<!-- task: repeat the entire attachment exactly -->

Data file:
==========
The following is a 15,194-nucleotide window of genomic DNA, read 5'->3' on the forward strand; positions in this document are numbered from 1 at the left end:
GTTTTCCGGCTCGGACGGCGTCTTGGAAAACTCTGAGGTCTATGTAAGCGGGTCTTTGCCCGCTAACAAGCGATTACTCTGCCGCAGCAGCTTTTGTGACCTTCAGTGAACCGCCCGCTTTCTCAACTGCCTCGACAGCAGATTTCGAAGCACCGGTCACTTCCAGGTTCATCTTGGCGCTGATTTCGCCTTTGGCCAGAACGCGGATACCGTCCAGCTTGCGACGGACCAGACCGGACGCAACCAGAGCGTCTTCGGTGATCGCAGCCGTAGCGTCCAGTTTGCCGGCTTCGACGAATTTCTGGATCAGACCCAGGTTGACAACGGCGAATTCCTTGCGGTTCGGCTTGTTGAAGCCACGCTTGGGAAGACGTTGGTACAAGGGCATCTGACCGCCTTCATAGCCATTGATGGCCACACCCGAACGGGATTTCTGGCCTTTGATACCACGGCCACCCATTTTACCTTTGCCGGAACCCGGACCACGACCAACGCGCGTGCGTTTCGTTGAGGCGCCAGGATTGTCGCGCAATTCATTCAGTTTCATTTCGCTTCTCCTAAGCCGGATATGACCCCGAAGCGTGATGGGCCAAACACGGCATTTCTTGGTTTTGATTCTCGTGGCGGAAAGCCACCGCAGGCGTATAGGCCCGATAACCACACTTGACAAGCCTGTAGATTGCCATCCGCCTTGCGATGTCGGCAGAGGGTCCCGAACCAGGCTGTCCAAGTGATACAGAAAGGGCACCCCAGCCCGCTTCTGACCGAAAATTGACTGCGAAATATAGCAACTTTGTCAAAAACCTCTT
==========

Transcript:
The following is a 15,194-nucleotide window of genomic DNA, read 5'->3' on the forward strand; positions in this document are numbered from 1 at the left end:
GTTTTCCGGCTCGGACGGCGTCTTGGAAAACTCTGAGGTCTATGTAAGCGGGTCTTTGCCCGCTAACAAGCGATTACTCTGCCGCAGCAGCTTTTGTGACCTTCAGTGAACCGCCCGCTTTCTCAACTGCCTCGACAGCAGATTTCGAAGCACCGGTCACTTCCAGGTTCATCTTGGCGCTGATTTCGCCTTTGGCCAGAACGCGGATACCGTCCAGCTTGCGACGGACCAGACCGGACGCAACCAGAGCGTCTTCGGTGATCGCAGCCGTAGCGTCCAGTTTGCCGGCTTCGACGAATTTCTGGATCAGACCCAGGTTGACAACGGCGAATTCCTTGCGGTTCGGCTTGTTGAAGCCACGCTTGGGAAGACGTTGGTACAAGGGCATCTGACCGCCTTCATAGCCATTGATGGCCACACCCGAACGGGATTTCTGGCCTTTGATACCACGGCCACCCATTTTACCTTTGCCGGAACCCGGACCACGACCAACGCGCGTGCGTTTCGTTGAGGCGCCAGGATTGTCGCGCAATTCATTCAGTTTCATTTCGCTTCTCCTAAGCCGGATATGACCCCGAAGCGTGATGGGCCAAACACGGCATTTCTTGGTTTTGATTCTCGTGGCGGAAAGCCACCGCAGGCGTATAGGCCCGATAACCACACTTGACAAGCCTGTAGATTGCCATCCGCCTTGCGATGTCGGCAGAGGGTCCCGAACCAGGCTGTCCAAGTGATACAGAAAGGGCACCCCAGCCCGCTTCTGACCGAAAATTGACTGCGAAATATAGCAACTTTGTCAAAAACCTCTT